It's probably a fraction of what it has now, but the core is fundamentally the same, which is, project management's about communication, not just about charts and graphs and reports. So Basecamp has added charts and graphs and reports over time, but most of those are actually for communication, less so than just something to ogle at. So anyway, David, you may have some other thoughts about things it didn't have, but those are some quick off the cuff remembrances.

David Heinemeier Hansson (01:52):
Yeah, I think there's just a million things it didn't have on the technical side of things. The resilience, the backups. We launched everything on a single server that was hosted, I was about to say in the cloth of some company. It wasn't quite the closet, but it was this local Chicago company called Tilted, where we just from the get-go, and remember the pricing, it was $249 a month. It was the first server we launched on. And we had the one box, and the database ran on that box, the web server ran on that box, the everything ran on that box. And it was wonderful. It really was. There's so much bliss about that enforced simplicity because, well, we couldn't do anything else. The kind of technical infrastructure we have today, there's no way we could have run that then with the people we had.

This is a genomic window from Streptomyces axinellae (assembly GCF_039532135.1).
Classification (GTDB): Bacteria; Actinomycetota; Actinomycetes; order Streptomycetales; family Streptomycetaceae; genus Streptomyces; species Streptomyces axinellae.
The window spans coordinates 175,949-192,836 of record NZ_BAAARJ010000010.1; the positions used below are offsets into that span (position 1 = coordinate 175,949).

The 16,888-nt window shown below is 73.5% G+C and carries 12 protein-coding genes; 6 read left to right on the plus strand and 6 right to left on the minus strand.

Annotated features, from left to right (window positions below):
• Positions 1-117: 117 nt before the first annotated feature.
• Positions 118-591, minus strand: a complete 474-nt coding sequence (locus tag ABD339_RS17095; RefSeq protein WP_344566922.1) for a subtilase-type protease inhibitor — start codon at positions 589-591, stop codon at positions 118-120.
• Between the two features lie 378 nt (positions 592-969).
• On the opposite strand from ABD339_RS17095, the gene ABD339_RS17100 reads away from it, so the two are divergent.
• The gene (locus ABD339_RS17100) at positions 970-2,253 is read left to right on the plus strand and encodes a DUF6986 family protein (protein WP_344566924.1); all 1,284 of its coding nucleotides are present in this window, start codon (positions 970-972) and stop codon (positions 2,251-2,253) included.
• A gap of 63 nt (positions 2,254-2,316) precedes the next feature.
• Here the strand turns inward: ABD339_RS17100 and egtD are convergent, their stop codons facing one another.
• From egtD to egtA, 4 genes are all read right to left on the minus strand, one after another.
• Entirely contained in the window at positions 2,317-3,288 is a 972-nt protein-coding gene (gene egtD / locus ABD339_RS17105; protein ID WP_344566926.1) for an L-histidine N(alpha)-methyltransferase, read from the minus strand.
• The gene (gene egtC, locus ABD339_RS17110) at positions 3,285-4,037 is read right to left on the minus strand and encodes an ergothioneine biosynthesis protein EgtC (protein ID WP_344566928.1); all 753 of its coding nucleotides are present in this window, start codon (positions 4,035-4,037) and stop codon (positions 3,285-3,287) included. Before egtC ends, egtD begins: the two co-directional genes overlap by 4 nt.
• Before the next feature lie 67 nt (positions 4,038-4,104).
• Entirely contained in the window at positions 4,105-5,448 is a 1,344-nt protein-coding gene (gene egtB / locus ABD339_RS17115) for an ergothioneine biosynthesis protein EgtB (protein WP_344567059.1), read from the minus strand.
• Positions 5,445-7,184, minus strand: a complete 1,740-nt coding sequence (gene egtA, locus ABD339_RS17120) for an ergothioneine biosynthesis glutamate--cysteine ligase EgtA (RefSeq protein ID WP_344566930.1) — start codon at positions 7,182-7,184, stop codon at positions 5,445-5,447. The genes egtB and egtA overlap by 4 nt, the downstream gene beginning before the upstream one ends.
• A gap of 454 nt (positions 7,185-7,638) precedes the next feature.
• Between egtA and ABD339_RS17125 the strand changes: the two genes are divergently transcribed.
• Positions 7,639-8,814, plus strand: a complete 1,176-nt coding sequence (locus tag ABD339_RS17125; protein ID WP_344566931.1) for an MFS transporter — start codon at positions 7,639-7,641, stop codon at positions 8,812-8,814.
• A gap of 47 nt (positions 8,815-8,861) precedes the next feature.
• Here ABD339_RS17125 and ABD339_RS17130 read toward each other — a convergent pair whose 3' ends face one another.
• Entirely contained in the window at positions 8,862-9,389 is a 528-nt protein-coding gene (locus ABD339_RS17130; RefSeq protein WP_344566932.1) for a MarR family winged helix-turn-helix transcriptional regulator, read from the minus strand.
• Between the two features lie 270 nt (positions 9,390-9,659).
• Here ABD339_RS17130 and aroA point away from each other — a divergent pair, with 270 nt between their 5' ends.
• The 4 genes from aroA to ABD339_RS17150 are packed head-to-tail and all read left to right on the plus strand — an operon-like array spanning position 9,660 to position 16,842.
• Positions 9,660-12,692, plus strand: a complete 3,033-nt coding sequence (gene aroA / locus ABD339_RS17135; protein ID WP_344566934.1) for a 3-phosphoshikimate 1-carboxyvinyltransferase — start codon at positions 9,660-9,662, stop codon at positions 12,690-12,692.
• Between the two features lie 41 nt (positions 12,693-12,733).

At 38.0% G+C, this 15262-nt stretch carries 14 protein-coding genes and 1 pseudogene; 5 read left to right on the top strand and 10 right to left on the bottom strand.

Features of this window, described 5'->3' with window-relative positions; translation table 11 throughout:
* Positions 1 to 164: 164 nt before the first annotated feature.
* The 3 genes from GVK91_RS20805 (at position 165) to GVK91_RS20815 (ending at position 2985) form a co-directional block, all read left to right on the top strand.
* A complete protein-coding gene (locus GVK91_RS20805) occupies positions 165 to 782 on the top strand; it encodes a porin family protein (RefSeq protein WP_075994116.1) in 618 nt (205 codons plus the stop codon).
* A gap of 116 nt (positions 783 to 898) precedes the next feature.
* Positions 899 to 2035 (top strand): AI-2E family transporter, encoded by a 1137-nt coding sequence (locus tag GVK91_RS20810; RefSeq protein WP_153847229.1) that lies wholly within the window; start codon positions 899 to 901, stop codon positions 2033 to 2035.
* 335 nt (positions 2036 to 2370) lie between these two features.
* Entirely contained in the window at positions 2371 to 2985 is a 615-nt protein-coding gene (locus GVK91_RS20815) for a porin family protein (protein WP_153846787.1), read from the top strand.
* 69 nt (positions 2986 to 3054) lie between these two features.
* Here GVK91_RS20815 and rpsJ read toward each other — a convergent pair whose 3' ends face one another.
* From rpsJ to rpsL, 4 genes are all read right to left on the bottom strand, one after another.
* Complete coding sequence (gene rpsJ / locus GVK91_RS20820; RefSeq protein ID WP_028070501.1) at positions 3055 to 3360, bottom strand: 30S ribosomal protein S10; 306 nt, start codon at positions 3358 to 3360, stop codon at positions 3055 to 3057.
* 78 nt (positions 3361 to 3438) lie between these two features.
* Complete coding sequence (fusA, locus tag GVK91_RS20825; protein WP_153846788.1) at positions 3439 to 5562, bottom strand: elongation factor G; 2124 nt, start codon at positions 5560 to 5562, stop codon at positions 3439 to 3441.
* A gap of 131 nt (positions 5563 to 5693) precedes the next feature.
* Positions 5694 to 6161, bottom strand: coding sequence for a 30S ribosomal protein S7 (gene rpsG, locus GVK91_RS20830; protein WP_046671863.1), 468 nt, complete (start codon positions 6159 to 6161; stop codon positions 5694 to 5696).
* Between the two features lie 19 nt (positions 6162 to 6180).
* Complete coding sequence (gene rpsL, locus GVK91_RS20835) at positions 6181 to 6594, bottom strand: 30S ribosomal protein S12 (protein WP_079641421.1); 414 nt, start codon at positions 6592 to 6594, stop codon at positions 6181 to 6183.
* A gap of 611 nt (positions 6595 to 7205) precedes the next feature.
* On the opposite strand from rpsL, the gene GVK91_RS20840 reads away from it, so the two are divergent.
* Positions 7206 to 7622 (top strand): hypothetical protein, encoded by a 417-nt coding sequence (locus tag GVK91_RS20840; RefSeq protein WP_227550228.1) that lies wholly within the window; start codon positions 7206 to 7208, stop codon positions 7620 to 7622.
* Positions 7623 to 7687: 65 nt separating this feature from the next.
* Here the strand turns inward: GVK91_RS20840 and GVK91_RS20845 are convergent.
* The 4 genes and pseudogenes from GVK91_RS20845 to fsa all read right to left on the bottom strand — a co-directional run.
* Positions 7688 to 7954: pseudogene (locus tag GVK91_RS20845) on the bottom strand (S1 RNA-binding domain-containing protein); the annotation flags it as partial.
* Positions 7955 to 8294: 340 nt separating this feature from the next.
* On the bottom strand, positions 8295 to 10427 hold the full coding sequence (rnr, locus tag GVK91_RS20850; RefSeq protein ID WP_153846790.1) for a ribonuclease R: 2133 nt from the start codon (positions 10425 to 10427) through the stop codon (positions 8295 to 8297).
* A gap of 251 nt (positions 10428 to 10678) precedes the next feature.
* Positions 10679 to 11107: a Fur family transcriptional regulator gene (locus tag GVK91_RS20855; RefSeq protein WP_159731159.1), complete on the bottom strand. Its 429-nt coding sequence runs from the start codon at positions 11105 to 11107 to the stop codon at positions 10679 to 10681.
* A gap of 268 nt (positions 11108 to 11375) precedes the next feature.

David Heinemeier Hansson (02:38):
So we went with something much simpler. And do you know what? It was fine. It was not only fine, it was great. And I think this is one of the things that is often forgotten today, that people think they need to start with the whole honking big machinery, duplicate everything, whatever. That single box did not just service for launch. It served us for I think a year and a half, a year and a half before we needed more. And by that year and a half we had thousands of customers. This is why I sometimes get frustrated with people who are starting today, because they have this notion that, "As soon as we get out the gate we already have to be ready for that mega scale."

Shaun Hildner (03:22):

David Heinemeier Hansson (03:22):
When, do you know what? If you were just focusing on half the stuff on the technical side, on the design side, on the product side, and just building out those and running with scissors a little bit, right? Doing all the things that don't scale in terms of how you reach out to customers, in terms of how you built your setup, you'd have time to focus on the essentials, on the epicenter, as we used to talk a bunch about.